Decomposing Leadership – The Executive’s Trinity

Leading Without Coding

Aaron Schildkrout published a lovely piece recently:

Leading Without Coding 

It’s a little long, but completely worth it. It it, he reflects on his experience, as a non-technical co-founder, leading the engineering team at HowAboutWe and what made him an effective leader despite being “non-technical”.

His summarizes his experience through six pieces of advice:

  1. Know the stack
  2. Become an expert facilitator
  3. Run the smartest ship
  4. Master the data
  5. Hire great people and replace yourself
  6. Ready yourself, inside

It’s a wonderful read but I actually think that Aaron’s overall framing is too narrow.  If you’re bought into the thesis that management is a career change, not a promotion, then managing people that are better individual contributors than you is the norm. Therefore, this is a much broader manifesto on how you, as a leader/manager, should be spending your time, focus and energy, regardless of the type of team that you lead and your personal background.

Consequentially, my only qualm with this piece is that “replacing yourself with a more technical leader” should NOT be the end goal.

BONUS: in this piece Aaron also references a 7-piece series about product leadership that he’d previously written starting with Unblocked: A Guide to Making Things People Love.  I’m not going to cover it in depth in this blog because while the principles that start in piece are great, the process implementations themselves vary in quality and broader applicability.



Leading Without Coding

Book Review: Leadership Agility

Just finished reading Leadership Agility: Five Levels of Mastery for Anticipating and Initiating Change by Bill Joiner and Stephen Josephs.

It’s a fairly well-written leadership development book offering a very compelling framework for assessing your leadership level and identifying the competencies you need to develop in order to evolve your leadership to the next stage.

Even though the authors acknowledge that there’s more to leadership than anticipating and initiative change and therefore keep the focus on “leadership agility”, given how much of a leader’s role is anticipating and initiating change, I view this as a book about leadership, period.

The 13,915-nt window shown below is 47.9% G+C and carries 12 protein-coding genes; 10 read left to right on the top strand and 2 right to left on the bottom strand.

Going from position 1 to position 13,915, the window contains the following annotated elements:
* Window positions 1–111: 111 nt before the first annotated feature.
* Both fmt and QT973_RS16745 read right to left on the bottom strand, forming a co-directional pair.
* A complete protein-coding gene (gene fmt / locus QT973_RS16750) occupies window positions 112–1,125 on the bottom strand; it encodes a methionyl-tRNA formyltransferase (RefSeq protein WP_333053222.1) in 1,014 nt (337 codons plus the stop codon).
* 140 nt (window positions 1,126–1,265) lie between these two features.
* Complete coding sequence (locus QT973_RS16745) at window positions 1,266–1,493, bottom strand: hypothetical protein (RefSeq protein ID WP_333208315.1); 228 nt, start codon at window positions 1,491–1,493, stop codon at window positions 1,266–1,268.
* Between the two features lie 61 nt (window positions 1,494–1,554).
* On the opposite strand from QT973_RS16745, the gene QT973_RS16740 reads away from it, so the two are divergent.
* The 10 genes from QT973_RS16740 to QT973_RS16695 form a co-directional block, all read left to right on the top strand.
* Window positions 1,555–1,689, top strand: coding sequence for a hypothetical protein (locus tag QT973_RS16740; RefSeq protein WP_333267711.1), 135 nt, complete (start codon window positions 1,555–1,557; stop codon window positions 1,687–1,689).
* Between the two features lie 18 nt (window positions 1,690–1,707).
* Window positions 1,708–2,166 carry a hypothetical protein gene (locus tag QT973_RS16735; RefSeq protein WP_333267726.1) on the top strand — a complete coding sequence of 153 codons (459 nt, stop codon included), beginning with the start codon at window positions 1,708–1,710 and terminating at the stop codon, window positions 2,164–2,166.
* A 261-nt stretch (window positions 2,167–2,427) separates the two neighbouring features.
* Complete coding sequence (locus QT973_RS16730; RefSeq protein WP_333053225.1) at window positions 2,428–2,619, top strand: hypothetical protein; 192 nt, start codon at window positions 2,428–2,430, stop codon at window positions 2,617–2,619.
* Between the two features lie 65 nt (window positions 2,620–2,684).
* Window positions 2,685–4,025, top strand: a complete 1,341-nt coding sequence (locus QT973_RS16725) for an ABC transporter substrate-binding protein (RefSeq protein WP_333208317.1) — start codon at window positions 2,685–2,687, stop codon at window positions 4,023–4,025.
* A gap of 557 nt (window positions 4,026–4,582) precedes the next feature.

The first part of the book provides an overview of the framework and a good high level illustration of it, by replaying the same dinner conversation, each time with a person at a different stage of leadership agility.

The third part focuses on assessing your own leadership agility and charting a path for improving it.

The second part is the heart of the book, consisting of five chapters mirroring the five leadership agility stages in the framework: Expert, Achiever, Catalyst, Co-Creator and Synergist. Each stage is described through two perspectives (supported by case studies/real-world examples):

  1. An outside-in perspective: covering how a leader at each level anticipates and initiate change at three different scales:
    1. Pivotal conversations
    2. Leading teams
    3. Leading organizational change
  2. An inside-out perspective: covering how a leader’s five key competencies develop at each stage:
    1. Awareness & intent
    2. Context setting agility:
      1. Situational awareness
      2. Sense of purpose
    3. Stakeholder agility:
      1. Stakeholder understanding
      2. Power style
    4. Creative agility:
      1. Reflective judgement
      2. Connective awareness
    5. Self-leadership agility:
      1. Self-awareness
      2. Developmental motivation

The first perspective is summarized in the book  neatly in the book in the following table:



The second, however, is not summarized anywhere, which is one of the book’s greatest drawbacks. The good news is that I thought that creating one will be a good way for me to get more value out of the book. It’s a bit of an eye-chart, so I suggest printing it out if you want to give it a more thorough read:



PDF Version of Cheat Sheet

Book Review: Leadership Agility